Jayne Dowle: How Netflix scam reminded me of internet’s golden rule - trust no-one

What more needs to be done to combat online fraud?What more needs to be done to combat online fraud?
What more needs to be done to combat online fraud?
I THINK we all know by now that an elaborately-composed email missive asking for urgent funds and purporting to be from ‘Thomas’ or ‘Kenneth’ in an exotic country we may have never even heard of, is likely to be a scam.

Answer it, or heaven forbid, meet its demands to wire several thousand pounds to the sender – and you will only have yourself to blame. What though if you are a vulnerable or easily-confused person, who places their trust in anything which looks even vaguely official?

And what if this email doesn’t look as if it comes from a questionable-sounding individual in a far-off land, but from Netflix, pretty much a household name?

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On Good Friday, I was sitting on the sofa doing some admin when an email popped up on my screen. It was – or so I thought, at first – from this very streaming service, for which I pay a monthly subscription of £7.99. The email pointed out that my payment method had failed and instructed me to click on a link to reset my details.

It looked completely and utterly genuine. In fact, exactly the same as an official email I’d received from Netflix some months ago when I updated my direct debit.

However, because I am a complete control freak when it comes to money and personal security, I knew that his particular payment had already left my bank account two days earlier. That’s because I check my statements by app at least twice a day, always on the look-out for errors.

And, incidentally, I never open any kind of personal finance app in a public place, or where the wifi connection is unsecured. I’m sure there isn’t a fraudster with scanning equipment hiding in the ceiling of every supermarket, but you can never be too sure.

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Anyway, something certainly didn’t add up. And there was no way I was clicking any link. So I tracked down Netflix customer services online and had a very helpful ‘live chat’ with Reno, who advised me that it was indeed a phishing email and said that I must send it immediately to his colleagues in the cyber-security department.

My partner’s mother, who is almost 70 and vulnerable, was sitting beside me while I executed this feat of technology, watching the live chat messages fly back and forth in amazement. What if it had been her, not me, who had received a similar instruction? What if she clicks on a link in a text or is persuaded to hand over her bank details on the telephone?

Phishing, when an email falsely claiming to be from a legitimate source such as a bank, building society, company or government body tries to entice an individual to part with personal or financial information, is one of the most common of all cyber-crimes, according to police. Once the criminals have the information they need, they can be in your bank account in just a few taps. And should this happen, don’t expect your bank to fall over itself in sympathy and refund the money you have lost.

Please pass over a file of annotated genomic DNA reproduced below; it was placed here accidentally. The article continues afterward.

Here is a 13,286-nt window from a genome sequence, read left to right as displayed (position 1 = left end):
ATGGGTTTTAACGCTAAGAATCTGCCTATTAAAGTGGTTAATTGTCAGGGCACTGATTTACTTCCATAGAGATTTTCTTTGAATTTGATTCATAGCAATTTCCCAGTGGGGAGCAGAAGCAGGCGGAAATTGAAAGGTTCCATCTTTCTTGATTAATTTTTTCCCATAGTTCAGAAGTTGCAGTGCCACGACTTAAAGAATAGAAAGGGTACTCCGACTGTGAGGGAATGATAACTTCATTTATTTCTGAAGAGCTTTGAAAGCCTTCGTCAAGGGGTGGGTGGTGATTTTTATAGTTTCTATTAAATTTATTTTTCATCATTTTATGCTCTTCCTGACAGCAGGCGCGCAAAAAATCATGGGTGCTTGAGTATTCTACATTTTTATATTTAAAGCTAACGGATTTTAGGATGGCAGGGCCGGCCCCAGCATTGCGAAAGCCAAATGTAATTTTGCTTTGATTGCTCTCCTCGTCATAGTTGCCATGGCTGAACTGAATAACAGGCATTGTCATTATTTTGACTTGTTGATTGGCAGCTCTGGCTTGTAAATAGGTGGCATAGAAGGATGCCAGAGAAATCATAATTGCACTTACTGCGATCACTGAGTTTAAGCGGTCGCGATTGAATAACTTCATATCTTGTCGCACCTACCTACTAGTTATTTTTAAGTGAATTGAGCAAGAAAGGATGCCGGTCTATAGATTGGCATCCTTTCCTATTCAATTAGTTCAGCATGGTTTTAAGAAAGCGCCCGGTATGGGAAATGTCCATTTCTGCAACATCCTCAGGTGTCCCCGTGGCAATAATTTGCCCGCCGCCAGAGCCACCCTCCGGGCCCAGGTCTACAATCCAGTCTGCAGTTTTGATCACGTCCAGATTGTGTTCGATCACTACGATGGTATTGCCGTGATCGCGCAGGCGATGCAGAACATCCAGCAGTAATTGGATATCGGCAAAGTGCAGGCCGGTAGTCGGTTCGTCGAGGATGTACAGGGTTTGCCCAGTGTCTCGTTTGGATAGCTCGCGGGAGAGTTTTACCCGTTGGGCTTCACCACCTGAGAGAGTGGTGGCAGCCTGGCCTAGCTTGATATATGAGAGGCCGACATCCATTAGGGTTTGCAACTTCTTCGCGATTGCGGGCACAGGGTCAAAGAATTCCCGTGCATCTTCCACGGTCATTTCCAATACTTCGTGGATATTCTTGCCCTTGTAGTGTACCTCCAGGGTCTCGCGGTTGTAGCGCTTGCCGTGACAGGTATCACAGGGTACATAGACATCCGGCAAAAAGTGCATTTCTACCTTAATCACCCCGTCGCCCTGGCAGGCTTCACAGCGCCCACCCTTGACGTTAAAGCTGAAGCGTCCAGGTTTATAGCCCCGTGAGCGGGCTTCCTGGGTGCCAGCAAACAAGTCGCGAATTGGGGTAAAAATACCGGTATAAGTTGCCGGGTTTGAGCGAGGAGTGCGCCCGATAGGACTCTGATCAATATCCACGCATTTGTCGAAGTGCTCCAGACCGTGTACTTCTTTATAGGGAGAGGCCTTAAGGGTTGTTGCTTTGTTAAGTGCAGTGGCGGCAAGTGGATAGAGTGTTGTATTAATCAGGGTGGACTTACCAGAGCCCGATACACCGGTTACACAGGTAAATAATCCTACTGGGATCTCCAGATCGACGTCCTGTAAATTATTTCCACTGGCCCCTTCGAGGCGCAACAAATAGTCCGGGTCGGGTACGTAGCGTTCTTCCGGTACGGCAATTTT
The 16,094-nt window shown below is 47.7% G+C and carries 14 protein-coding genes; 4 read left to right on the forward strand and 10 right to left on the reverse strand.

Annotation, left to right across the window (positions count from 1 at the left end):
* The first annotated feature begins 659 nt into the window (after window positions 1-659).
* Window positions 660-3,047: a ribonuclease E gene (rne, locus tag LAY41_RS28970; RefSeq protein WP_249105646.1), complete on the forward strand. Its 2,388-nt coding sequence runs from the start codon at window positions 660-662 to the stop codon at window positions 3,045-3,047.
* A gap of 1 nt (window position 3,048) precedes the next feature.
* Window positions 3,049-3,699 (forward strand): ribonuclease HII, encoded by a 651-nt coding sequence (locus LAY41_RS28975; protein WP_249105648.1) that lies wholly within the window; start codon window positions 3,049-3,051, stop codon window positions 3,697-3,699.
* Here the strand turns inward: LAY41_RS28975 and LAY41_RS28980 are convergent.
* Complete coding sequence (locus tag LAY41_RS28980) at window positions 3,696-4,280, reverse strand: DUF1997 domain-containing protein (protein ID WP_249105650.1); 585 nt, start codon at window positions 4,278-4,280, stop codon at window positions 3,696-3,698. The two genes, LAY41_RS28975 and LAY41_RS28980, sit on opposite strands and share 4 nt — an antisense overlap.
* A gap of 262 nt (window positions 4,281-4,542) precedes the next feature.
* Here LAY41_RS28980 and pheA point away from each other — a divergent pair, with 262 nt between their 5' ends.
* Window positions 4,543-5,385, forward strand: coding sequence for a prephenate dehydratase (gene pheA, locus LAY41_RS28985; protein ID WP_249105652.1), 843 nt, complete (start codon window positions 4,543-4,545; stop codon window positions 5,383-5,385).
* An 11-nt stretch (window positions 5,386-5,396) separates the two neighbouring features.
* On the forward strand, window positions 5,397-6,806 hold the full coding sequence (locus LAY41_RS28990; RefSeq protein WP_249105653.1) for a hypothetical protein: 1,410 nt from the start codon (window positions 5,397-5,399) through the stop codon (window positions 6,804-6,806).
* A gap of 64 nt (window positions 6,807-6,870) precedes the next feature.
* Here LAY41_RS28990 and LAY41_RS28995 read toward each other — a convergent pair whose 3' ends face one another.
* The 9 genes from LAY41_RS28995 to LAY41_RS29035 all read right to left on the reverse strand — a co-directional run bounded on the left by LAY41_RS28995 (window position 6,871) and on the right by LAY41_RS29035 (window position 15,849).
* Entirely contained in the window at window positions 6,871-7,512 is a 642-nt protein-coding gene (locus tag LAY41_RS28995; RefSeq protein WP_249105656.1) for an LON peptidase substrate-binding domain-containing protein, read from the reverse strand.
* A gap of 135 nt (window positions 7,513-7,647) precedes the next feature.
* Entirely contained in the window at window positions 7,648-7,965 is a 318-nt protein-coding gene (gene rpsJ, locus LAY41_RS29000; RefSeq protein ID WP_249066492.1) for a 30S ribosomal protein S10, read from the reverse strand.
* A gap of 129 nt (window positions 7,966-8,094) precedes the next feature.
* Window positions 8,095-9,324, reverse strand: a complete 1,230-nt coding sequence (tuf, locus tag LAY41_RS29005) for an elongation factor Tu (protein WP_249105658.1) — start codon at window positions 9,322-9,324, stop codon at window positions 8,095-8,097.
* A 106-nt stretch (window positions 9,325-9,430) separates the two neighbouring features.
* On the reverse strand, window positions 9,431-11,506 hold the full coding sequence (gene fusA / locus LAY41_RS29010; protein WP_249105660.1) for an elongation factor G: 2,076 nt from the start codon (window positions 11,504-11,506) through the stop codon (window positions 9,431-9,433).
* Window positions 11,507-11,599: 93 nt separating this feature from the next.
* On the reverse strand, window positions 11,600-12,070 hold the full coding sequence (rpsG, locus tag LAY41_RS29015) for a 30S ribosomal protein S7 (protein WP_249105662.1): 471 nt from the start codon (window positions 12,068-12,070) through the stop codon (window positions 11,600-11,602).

Without frightening yourself half to death, you simply have to educate yourself about the kind of scams which happen and take serious steps towards self-protection. It is not as if we don’t know that it’s happening.

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Attempting to exhort money by email is just one of the cyber-crimes unearthed in The Yorkshire Post’s recent investigation, which found that fraudsters have conned Yorkshire residents and businesses out of a staggering £30m in just six months.

I’ll say that figure again in case it hasn’t quite registered. Between April and September last year, people like you and me lost £30m to criminals whose sole purpose is to deceive and defraud, cynically preying on those who fall for their wiles. This figure represents more than 21,000 individual crimes reported by Yorkshire victims to Action Fraud UK, the police-backed organisation which handles scams and cyber-related offences. Look them up at actionfraud.police.uk.

In one very sad case, a woman lost £150,000 to a conman she met on Facebook in a dating scam. Another victim lost almost £20,000 when fraudsters hacked into their current account. In every single case, the damage caused was not just financial, but emotional.

Charities which support those who have been victims of these insidious crimes say that self-confidence is destroyed, and that feelings of shame and embarrassment can cause severe anxiety and mental health issues. It’s easy to feel overwhelmed, but if this was a crime we could see with our own eyes, happening on our doorsteps, would we stand back and do nothing about it?

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We can’t stop the hackers and the scammers and the fraudsters, but we can be ready for them when we come. If self-protection is our only protection, then we must educate ourselves and others, learn how to spot a fake and, above all, trust no-one until we know that they are worthy of our trust.